IMG_0159

IMG_0159 - Therefore, at upper levels of exercise we can...

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I I h fod. odr'$mpl o*lan. n*n* Lab 2 Blood Pressure & Effects of,Exercise tslood PresSure ano EXerclSe must go out", or more technically that the heart increases its contractile strength with increasing volume so that the end-diastolic volume of the heart determines SV. End- diastolic volume can be increased by increasing the pressure in the venous system. Venous pressgre is usually relatively low (-5 mmHg), but can increase through several factors, some of which are increased during exercise. Because the heart is only so big, increases .in CO during more demanding levels of exercise are mediated almost exclusively through increases in HR (Figure 4). These increases in HR are caused initially by decreases in parasympathetic stimulation and later by increases in sympathetic stimulation of the SA node of the heart. hoili'cl fterni i, pru/ssda 6mciid Stroke Volume (L/beat) Heart Rate (beatsimin) p"idnur f,rt{rg 10 15 Cardiac Output Figure 2: This figure diagrams how stroke volume and heart change can be expected to change as cardiac output increases.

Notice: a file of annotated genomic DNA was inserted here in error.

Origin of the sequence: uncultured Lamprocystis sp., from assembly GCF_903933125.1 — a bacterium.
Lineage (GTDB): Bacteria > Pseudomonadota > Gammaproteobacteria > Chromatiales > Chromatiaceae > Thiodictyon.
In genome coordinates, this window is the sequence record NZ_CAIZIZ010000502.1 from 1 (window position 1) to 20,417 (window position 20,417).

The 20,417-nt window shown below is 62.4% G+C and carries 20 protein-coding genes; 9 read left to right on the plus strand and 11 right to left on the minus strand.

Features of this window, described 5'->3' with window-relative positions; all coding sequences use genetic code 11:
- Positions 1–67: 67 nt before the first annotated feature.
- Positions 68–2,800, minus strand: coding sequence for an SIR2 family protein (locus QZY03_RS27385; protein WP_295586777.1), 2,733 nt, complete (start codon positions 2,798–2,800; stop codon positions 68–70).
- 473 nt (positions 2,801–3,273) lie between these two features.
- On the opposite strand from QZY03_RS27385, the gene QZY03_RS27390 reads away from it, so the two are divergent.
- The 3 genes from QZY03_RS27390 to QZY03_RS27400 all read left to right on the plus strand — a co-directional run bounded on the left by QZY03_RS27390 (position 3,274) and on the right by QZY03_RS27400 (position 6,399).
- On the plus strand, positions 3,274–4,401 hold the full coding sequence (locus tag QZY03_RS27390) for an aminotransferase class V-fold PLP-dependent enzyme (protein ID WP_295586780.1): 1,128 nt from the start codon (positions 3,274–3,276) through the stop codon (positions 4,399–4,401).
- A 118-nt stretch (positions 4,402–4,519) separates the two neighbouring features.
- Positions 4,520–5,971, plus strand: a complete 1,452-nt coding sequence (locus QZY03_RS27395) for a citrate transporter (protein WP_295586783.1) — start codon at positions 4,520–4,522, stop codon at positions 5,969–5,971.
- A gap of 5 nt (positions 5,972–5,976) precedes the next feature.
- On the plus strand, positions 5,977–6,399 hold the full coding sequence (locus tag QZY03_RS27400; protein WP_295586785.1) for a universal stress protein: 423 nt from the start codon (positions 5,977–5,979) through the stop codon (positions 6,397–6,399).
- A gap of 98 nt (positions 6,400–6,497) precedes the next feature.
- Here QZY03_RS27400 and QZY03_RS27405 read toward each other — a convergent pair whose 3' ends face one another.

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Unformatted text preview: Therefore, at upper levels of exercise we can assume that AHR is proportional to ACO. In addition to measuring heart rate we will measwe systolic and diastolic blood pressure while the body is in different positions, directly after exercise and at five two-minute intervals following exercise. Systolic pressure is the pressure generated by the heart during contraction, while diastolic is the residual blood pressure during relaxation. We'll examine how these values, and the difference between them (Pulse Pressure), change during exercise. Mean arterial pressure (MAP) is the average pressure in the cardiovascular system. We will calculate mean arterial pressure in this lab by calculating a weighted average using the following formula: MAP = ro*!r, 3 Where Po is the diastolic pressure and Pp is the pulse pressure (systolice pressure -diastolic pressure). The pressure driving blood through capillaries acts like any fluid Page 4 20...
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